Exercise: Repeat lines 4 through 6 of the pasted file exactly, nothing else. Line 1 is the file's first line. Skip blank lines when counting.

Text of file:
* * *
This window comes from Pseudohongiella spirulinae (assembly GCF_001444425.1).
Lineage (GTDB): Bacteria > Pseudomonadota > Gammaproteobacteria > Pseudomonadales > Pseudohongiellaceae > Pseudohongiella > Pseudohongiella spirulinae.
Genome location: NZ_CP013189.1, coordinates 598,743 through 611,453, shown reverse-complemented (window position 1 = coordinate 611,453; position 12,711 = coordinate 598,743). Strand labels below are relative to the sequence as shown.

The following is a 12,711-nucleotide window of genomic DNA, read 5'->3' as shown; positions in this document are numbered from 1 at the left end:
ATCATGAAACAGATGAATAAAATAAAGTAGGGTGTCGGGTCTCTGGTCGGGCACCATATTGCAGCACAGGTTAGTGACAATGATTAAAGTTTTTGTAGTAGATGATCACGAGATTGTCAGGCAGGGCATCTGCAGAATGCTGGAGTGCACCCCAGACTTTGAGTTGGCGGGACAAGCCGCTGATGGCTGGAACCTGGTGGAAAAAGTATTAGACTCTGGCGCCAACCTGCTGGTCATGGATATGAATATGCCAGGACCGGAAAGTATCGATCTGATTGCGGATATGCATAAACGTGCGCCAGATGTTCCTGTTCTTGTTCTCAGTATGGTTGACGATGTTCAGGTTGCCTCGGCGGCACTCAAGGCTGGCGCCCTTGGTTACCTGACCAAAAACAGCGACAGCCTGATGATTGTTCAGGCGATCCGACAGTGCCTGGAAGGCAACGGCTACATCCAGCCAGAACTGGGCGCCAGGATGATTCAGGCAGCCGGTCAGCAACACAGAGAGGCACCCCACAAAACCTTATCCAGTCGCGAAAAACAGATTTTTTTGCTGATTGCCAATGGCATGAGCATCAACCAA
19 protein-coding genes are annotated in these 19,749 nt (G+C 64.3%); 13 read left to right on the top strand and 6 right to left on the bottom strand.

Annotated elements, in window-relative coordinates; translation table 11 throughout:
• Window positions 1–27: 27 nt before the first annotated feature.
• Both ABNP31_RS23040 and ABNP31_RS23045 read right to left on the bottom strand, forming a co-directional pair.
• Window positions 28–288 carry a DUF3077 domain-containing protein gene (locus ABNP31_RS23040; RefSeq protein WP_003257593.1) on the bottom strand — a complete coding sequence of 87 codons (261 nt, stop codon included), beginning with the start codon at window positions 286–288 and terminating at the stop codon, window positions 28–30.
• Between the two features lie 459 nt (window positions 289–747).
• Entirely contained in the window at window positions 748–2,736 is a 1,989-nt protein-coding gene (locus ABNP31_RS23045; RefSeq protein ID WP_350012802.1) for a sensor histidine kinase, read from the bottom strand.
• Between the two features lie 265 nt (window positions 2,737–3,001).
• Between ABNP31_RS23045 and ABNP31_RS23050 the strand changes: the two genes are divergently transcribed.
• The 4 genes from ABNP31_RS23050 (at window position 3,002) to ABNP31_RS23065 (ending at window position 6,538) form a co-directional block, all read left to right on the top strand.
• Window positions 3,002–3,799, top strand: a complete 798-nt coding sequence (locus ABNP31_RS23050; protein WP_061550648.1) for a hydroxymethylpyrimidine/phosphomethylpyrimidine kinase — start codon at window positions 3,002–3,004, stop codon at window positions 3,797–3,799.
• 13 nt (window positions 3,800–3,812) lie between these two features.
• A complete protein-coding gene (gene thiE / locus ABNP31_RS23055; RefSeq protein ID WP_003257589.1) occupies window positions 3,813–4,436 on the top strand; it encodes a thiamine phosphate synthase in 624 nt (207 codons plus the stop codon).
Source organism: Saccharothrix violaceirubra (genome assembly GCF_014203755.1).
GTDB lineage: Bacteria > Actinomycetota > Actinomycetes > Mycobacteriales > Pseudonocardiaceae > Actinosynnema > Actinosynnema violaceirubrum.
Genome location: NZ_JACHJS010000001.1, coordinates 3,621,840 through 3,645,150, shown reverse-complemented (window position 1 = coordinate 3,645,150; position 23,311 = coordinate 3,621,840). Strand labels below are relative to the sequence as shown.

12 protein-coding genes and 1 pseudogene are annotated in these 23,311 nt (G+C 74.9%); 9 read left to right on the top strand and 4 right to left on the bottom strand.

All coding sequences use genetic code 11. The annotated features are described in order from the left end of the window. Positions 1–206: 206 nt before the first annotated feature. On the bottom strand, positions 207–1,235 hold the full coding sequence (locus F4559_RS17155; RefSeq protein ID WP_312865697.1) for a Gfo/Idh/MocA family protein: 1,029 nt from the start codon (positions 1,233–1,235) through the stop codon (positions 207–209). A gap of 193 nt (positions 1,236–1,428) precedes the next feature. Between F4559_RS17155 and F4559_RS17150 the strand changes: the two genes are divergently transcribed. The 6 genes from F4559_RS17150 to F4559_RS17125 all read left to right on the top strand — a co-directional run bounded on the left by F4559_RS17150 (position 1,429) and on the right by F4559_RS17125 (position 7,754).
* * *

The following is a 12,711-nucleotide window of genomic DNA, read 5'->3' as shown; positions in this document are numbered from 1 at the left end:
ATCATGAAACAGATGAATAAAATAAAGTAGGGTGTCGGGTCTCTGGTCGGGCACCATATTGCAGCACAGGTTAGTGACAATGATTAAAGTTTTTGTAGTAGATGATCACGAGATTGTCAGGCAGGGCATCTGCAGAATGCTGGAGTGCACCCCAGACTTTGAGTTGGCGGGACAAGCCGCTGATGGCTGGAACCTGGTGGAAAAAGTATTAGACTCTGGCGCCAACCTGCTGGTCATGGATATGAATATGCCAGGACCGGAAAGTATCGATCTGATTGCGGATATGCATAAACGTGCGCCAGATGTTCCTGTTCTTGTTCTCAGTATGGTTGACGATGTTCAGGTTGCCTCGGCGGCACTCAAGGCTGGCGCCCTTGGTTACCTGACCAAAAACAGCGACAGCCTGATGATTGTTCAGGCGATCCGACAGTGCCTGGAAGGCAACGGCTACATCCAGCCAGAACTGGGCGCCAGGATGATTCAGGCAGCCGGTCAGCAACACAGAGAGGCACCCCACAAAACCTTATCCAGTCGCGAAAAACAGATTTTTTTGCTGATTGCCAATGGCATGAGCATCAACCAA
19 protein-coding genes are annotated in these 19,749 nt (G+C 64.3%); 13 read left to right on the top strand and 6 right to left on the bottom strand.